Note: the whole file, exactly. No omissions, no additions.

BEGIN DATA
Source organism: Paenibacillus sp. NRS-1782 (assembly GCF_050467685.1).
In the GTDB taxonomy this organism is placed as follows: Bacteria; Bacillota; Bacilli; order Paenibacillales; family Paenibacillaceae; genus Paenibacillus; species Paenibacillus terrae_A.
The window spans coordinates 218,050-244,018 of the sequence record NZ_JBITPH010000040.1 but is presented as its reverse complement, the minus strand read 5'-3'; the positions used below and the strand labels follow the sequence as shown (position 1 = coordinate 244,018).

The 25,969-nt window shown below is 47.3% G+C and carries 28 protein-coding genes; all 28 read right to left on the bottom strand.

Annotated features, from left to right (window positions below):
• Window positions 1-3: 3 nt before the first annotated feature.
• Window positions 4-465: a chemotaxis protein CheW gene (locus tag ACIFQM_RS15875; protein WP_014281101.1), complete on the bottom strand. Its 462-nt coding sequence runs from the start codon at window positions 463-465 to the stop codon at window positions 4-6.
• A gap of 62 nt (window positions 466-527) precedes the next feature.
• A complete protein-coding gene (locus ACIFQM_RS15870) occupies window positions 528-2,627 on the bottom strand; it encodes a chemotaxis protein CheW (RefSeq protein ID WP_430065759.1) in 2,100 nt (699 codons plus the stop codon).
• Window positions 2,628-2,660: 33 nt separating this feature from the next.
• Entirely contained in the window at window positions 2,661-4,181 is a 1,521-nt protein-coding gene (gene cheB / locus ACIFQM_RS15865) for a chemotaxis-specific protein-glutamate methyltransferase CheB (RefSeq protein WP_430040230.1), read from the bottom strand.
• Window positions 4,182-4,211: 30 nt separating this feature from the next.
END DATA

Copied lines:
Source organism: Paenibacillus sp. NRS-1782 (assembly GCF_050467685.1).
In the GTDB taxonomy this organism is placed as follows: Bacteria; Bacillota; Bacilli; order Paenibacillales; family Paenibacillaceae; genus Paenibacillus; species Paenibacillus terrae_A.
The window spans coordinates 218,050-244,018 of the sequence record NZ_JBITPH010000040.1 but is presented as its reverse complement, the minus strand read 5'-3'; the positions used below and the strand labels follow the sequence as shown (position 1 = coordinate 244,018).

The 25,969-nt window shown below is 47.3% G+C and carries 28 protein-coding genes; all 28 read right to left on the bottom strand.

Annotated features, from left to right (window positions below):
• Window positions 1-3: 3 nt before the first annotated feature.
• Window positions 4-465: a chemotaxis protein CheW gene (locus tag ACIFQM_RS15875; protein WP_014281101.1), complete on the bottom strand. Its 462-nt coding sequence runs from the start codon at window positions 463-465 to the stop codon at window positions 4-6.
• A gap of 62 nt (window positions 466-527) precedes the next feature.
• A complete protein-coding gene (locus ACIFQM_RS15870) occupies window positions 528-2,627 on the bottom strand; it encodes a chemotaxis protein CheW (RefSeq protein ID WP_430065759.1) in 2,100 nt (699 codons plus the stop codon).
• Window positions 2,628-2,660: 33 nt separating this feature from the next.
• Entirely contained in the window at window positions 2,661-4,181 is a 1,521-nt protein-coding gene (gene cheB / locus ACIFQM_RS15865) for a chemotaxis-specific protein-glutamate methyltransferase CheB (RefSeq protein WP_430040230.1), read from the bottom strand.
• Window positions 4,182-4,211: 30 nt separating this feature from the next.